There Is No Poison Pill. Yet.

Since this is inevitably going to be the next outrage-cow to be milked in the name of faux-accountability, it makes sense to get out ahead of it.

WASHINGTON (Reuters) – The Senate voted on Saturday to extend a payroll tax cut for two months in legislation that also attempts to force President Barack Obama to approve construction of an oil pipeline.

The Senate overwhelmingly passed the legislation by a vote of 89-10. It is expected to be voted on by the House of Representatives next week, and if approved, will then go to Obama for his signature.

The measure also would extend long-term unemployment benefits for another two months. [...]

The payroll tax cut extension contains a provision many Democrats, including Obama, had opposed. It attempts to speed approval of construction of the Keystone XL oil pipeline from Canada to Gulf of Mexico facilities in Texas.

This bill does not guarantee the implementation of the Keystone Pipeline. What it does is move up the timeline the Obama administration has to make a decision, effectively forcing him to decide during election season rather than after.

I think it's a mistake on the Republican's part to assume he will approve of the pipeline if the decision is made sooner rather than later. In fact the very idea is contradictory to common sense. But if this allows an extension of unemployment benefits and payroll tax-cuts, even if only for two months while congress goes on vacation, so be it.

This bill also funds the government through next September, which basically solidifies the chances of the Bush Tax Cuts going away, because any legislation that would reverse the current baseline, which includes an automatic expiration of the Bush Tax Cuts, would have to be passed by October when fiscal 2013 begins.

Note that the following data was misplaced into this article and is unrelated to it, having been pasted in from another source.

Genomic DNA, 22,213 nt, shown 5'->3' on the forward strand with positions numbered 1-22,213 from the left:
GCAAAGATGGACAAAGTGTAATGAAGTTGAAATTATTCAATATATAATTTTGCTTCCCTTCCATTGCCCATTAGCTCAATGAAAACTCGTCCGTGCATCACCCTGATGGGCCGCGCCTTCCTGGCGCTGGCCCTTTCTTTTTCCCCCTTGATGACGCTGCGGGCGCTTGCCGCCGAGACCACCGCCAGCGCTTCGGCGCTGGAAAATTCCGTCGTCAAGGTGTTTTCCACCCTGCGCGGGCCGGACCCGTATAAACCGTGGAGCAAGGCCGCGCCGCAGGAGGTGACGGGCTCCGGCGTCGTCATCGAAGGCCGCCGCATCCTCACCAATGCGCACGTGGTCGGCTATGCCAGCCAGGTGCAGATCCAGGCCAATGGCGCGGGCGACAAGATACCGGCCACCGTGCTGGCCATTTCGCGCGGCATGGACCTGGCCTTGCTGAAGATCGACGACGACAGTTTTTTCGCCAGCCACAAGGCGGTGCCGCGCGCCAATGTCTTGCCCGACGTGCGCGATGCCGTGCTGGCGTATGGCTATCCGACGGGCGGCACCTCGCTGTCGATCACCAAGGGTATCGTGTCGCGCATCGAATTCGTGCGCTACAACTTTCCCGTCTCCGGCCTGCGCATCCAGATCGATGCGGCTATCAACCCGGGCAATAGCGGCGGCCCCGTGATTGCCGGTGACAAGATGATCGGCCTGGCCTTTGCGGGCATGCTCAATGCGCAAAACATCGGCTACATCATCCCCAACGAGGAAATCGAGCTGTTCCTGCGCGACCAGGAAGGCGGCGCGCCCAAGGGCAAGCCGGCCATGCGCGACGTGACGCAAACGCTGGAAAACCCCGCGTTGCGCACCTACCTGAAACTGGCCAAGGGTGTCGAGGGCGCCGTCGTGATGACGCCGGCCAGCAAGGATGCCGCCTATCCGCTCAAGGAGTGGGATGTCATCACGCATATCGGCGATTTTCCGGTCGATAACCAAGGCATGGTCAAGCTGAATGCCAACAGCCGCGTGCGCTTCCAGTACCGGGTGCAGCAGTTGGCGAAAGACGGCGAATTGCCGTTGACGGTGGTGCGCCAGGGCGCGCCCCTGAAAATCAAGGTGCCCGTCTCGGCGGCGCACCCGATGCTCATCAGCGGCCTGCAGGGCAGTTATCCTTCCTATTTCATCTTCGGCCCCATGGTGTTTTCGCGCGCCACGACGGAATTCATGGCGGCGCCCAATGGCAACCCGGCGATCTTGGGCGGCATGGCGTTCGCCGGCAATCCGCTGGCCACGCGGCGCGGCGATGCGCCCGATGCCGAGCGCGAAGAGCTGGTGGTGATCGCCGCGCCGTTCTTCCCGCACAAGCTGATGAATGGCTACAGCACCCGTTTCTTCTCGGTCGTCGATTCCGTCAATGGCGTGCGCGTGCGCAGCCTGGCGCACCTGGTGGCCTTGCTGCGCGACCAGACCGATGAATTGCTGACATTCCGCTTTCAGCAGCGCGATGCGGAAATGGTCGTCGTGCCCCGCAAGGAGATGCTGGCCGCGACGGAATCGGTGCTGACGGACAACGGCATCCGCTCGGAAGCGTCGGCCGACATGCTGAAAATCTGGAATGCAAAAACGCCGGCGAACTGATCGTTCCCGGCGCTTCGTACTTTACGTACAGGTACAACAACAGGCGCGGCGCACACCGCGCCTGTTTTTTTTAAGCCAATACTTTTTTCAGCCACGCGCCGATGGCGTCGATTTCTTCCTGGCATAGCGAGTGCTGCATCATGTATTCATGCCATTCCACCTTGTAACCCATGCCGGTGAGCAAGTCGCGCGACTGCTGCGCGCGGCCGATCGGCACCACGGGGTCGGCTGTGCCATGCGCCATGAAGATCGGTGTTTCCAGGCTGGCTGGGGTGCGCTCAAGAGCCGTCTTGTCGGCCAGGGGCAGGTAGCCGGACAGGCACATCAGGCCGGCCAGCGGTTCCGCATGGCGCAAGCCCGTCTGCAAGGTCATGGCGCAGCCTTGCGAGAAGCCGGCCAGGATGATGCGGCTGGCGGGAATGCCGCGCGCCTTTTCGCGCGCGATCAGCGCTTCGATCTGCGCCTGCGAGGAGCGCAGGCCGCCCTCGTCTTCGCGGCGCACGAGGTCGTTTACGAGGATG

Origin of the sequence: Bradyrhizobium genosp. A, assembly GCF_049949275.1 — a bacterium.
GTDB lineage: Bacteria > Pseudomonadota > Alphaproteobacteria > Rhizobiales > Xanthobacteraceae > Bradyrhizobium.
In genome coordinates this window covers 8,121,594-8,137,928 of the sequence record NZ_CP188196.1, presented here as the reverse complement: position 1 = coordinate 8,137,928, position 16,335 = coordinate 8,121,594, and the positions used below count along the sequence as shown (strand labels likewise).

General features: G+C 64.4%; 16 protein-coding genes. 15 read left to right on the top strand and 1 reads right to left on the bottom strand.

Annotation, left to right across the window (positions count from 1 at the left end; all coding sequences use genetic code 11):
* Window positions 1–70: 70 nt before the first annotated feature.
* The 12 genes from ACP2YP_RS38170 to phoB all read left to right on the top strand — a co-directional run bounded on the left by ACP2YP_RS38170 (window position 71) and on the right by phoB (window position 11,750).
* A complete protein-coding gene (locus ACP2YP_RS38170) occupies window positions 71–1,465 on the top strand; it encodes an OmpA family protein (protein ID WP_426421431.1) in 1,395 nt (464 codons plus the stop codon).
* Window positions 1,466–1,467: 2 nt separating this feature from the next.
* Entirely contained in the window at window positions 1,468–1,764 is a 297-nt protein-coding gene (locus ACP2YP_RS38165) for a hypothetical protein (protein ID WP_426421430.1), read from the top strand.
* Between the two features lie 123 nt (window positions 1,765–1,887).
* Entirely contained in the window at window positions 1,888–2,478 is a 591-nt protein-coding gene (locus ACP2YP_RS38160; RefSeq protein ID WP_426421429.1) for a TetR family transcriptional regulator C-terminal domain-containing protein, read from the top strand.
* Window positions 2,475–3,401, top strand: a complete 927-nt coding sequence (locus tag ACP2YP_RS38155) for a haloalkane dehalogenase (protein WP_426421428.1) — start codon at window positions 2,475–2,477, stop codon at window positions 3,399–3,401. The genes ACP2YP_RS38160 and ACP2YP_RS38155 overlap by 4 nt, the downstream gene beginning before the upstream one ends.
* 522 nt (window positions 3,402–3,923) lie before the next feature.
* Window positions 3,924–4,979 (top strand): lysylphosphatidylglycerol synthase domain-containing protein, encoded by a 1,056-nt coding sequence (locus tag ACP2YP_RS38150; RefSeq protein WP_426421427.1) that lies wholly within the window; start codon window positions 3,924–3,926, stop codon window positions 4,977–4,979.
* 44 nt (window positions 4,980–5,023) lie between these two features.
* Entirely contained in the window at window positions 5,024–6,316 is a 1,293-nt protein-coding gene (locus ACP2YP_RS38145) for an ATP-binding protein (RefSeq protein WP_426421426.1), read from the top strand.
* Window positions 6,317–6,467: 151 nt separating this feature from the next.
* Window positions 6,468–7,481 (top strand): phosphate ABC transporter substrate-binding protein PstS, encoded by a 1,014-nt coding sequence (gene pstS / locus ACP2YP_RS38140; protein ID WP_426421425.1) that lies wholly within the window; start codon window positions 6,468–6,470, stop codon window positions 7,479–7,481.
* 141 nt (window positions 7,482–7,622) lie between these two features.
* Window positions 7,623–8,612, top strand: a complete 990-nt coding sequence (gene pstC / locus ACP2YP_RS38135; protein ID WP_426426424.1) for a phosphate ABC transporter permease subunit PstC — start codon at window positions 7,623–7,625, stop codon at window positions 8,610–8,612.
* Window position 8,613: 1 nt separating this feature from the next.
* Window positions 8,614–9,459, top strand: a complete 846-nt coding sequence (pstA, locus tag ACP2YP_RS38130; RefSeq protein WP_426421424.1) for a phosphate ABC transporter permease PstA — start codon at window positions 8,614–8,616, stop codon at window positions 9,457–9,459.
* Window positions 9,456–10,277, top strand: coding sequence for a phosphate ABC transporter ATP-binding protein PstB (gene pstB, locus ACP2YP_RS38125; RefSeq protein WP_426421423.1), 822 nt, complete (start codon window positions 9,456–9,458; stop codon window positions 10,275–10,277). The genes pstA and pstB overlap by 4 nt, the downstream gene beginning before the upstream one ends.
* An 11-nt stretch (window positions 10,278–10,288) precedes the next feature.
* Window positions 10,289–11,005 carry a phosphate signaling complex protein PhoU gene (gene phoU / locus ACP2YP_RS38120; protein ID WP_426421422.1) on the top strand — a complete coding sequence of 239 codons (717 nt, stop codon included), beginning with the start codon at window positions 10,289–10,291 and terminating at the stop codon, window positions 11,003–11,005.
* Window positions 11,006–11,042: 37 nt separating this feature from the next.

There's no way any of the Bush Tax Cuts, whether its the low tier or high tier, will be extended two months out from the presidential election.

Last but not least, much like the recent passage of the National Defense Authorization Act, which passed by a margin of 86 to 13, this bill passed by a margin of 89 to 10, which makes both bills veto-proof. And while it's difficult to justify vetoing a bill just for symbolism's sake at the expense of average people, the option really isn't there anyway.

The overwhelming support both bills received in such short-order is a sign that congress is more concerned about going home for Christmas than doing their job.

This congress is a shit sandwich, and we're all having a bite. And because he is more interested in the best interests of average Americans rather than himself, President Obama is eating half the sandwich for us.